Scott McNairy

    MD, FASAM

    Scott has 36 years experience in the delivery of clinical health care focused on treatment for chronic pain, addictive and combat stress disorders. He is Board Certified in the Addiction Psychiatry. His post-graduate training in psychiatric medicine began at the Mayo Clinic 1975-1979. He is most indebted to early Mayo consultants for pioneering novel addiction and pain medicine treatment practices which serve as a foundation for his practice at the VA today. . Scott was an early board member for Minneapolis Pathways, one of the first health crisis resource centers for life-threatening medical illness in the country. Many of those practices are now well–integrated in to treatment for palliative and end of life care. He champions greater use of addiction pharmacotherapy in primary care and psychiatry and trains physicians for the DEA buprenorphine waivered licensure. He is using  utilization of pharmacy data mining for monitoring treatment outcomes that will enhance patient safety and evidence-based care.His clinical outcome studies include 1) development of a medication management support group for opioid dependent patients treated with buprenorphine to promote treatment success and 2) the use of parenteral depot naltrexone for high medical risk, chronic and treatment refractory alcohol dependent veterans which dramatically reduces overall costs of care and disease progression.At the University of Minnesota - VA campus he directs the fellowship in addiction psychiatry and site directs the ABAM addiction medicine fellowship  recognized by ABMS.  He is recognized for his excellence in teaching and modeling positive clinical encounters. He places primary emphasis on restoration of function and prevention of deterioration as outcomes for success. Scott is an integral part of a treatment team comprised of physicians, nurses, social workers and psychologists without whom he could not have achieved the success that he has had.

  • Together at Last - Addiction Medicine Joins Primary Care and Behavioral Health (1 CME)

    Product not yet rated Contains 3 Component(s), Includes Credits

    The integration of three disciplines, addiction medicine, primary care, and behavioral health, is essential to optimizing care for the substance use disorder patient. This presentation describes the addition of addiction medicine into an already integrated primary care-behavioral health federally qualified health center. The discussion will include concept formation, staff development, implementation, and a review of early effectiveness data.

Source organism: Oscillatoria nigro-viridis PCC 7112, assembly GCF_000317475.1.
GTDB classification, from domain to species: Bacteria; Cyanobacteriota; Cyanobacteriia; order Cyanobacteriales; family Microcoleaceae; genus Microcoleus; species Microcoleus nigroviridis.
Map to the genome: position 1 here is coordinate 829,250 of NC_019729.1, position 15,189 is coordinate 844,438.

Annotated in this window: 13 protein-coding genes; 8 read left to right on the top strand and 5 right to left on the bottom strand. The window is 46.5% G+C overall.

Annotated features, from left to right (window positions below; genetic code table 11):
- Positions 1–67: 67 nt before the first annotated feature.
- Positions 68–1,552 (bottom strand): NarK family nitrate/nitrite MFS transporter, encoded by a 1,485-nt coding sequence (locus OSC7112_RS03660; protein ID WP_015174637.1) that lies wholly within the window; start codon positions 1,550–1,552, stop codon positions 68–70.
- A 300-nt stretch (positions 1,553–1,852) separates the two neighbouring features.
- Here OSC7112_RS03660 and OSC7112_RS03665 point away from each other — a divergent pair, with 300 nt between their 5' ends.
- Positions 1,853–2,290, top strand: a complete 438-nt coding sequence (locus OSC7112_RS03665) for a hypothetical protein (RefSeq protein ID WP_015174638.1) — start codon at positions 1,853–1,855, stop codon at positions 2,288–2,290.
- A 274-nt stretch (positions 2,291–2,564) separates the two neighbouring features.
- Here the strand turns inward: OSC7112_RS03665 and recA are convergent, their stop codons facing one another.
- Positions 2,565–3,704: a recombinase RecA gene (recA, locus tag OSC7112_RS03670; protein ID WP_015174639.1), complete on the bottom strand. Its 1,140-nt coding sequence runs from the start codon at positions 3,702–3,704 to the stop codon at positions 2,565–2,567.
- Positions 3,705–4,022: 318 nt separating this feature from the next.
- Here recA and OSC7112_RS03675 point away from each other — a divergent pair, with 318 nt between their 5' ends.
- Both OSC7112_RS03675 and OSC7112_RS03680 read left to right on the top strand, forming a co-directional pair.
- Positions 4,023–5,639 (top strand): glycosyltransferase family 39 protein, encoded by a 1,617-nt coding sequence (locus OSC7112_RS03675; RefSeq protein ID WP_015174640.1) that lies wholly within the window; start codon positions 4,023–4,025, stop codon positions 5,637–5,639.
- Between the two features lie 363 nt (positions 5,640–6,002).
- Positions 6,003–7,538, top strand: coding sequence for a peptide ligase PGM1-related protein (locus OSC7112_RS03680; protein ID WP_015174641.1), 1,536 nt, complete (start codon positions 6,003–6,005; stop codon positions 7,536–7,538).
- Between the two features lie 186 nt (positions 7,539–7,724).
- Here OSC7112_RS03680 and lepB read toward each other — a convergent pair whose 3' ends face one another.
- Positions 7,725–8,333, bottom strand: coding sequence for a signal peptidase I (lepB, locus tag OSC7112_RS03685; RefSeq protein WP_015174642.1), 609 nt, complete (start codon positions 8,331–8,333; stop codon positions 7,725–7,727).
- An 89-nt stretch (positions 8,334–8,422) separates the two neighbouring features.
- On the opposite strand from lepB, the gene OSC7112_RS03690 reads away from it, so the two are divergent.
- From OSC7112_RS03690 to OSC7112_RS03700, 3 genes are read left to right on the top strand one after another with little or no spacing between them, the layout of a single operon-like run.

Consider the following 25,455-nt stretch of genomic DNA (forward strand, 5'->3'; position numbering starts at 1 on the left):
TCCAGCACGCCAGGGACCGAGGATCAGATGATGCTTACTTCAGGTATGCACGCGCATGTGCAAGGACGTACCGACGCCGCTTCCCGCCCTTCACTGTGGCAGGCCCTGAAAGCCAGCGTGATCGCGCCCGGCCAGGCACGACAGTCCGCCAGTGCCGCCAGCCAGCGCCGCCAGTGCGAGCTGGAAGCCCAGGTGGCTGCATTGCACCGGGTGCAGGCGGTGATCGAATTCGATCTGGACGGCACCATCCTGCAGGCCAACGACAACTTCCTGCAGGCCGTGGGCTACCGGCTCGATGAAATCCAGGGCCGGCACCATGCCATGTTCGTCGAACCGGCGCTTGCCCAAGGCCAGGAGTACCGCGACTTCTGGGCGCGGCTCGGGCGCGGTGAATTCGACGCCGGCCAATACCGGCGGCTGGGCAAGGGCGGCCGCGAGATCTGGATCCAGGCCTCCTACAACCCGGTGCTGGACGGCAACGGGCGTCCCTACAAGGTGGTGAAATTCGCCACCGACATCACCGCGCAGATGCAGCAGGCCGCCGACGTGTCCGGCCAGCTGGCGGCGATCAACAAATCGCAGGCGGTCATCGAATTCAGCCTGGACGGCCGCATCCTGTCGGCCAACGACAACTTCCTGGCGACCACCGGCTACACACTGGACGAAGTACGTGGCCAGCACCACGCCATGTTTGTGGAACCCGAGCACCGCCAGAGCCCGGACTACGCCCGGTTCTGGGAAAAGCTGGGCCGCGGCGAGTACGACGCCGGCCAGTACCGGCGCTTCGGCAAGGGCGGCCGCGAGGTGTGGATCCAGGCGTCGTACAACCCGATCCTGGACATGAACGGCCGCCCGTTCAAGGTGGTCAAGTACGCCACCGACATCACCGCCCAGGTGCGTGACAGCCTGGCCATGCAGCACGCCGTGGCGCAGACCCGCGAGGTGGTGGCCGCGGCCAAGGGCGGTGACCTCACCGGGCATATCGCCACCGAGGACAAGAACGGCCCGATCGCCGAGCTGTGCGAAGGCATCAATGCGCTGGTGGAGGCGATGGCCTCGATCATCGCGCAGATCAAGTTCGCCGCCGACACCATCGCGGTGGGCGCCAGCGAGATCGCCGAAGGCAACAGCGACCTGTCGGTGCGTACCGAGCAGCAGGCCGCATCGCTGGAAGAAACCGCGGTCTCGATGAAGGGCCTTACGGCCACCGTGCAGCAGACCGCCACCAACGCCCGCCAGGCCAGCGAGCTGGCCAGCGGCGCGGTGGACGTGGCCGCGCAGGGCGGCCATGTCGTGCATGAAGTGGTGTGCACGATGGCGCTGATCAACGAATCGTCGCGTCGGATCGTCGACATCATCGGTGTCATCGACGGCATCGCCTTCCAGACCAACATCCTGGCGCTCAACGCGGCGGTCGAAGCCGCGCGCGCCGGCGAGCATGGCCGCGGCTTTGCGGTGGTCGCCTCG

The overwhelming prevalence of binge drinking, 66.7 million Americans in the past thirty days, heavy alcohol use, 17.3 million in the past month, and illicit substance use, 27.1 million users in the past thirty days, requires an integrated and comprehensive approach on the part of clinicians to address this public health crisis. The recognized disproportionately high prevalence of co-morbid psychiatric and medical illnesses in the substance use disorder population further demands a consolidated treatment strategy to care for these patients. Cherokee Health Systems (CHS), a large, multi-center FQHC long a leader in behavioral health and primary care integration, has embarked on an ambitious program of graduated introduction of addiction medicine services into every day clinical practice for all medical (including obstetrics) and behavioral health providers. This CHS program integrates addiction medicine services at the level of the primary care provider and behavioral health consultant using screening, brief intervention, and referral to treatment (SBIRT) tools consistent with ASAM Level 0.5 care; provides for medication assisted treatment, office based opioid treatment, intensive outpatient treatment programs, and, ultimately, a partial hospitalization program delivered by an addiction medicine specialist, psychiatrists, and psychologists consistent with ASAM levels 2.1 and 2.5 care; through to an innovative, integrated complex care team comprised of an addiction medicine specialist, primary care providers, obstetricians, psychologists, nurses, community health coordinators, and administrative staff all working together with team-based patient encounters to provide services to pregnant women and the most seriously ill, high co-morbid disease burden patients. Staff required training regarding the disease model of addiction, conduct of SBIRT and incorporation into work-flow, introduction to medication assisted treatment using FDA-approved medications, and referral guidelines for the complex care team and higher level addiction care services. Implementation of this program necessitated the recruitment and hiring of additional staff in the areas of primary care and nursing as well as reallocation and remodeling of physical space within the main clinical site to allow for efficient performance of medical and administrative duties. CHS embraced its role as a community provider and partnered with multiple local and state agencies, including Recovery Courts, local hospitals and other substance use disorder treatment providers, State Substance Abuse Services administration, and city, county, and state public health authorities to make these services widely known and available to patients in need. With implementation of the program, the complex care team plans to enroll patients receiving medication assisted treatment or other non-medication addiction treatment services; patients will be referred from primary care and behavioral health providers as a direct result of SBIRT implementation; and community partners will refer individuals for treatment at CHS. Data collection regarding treatment retention, relapse rates, neonatal outcomes, and psychiatric and medical co-morbidity treatment is ongoing and will stimulate redirection of the program as indicated.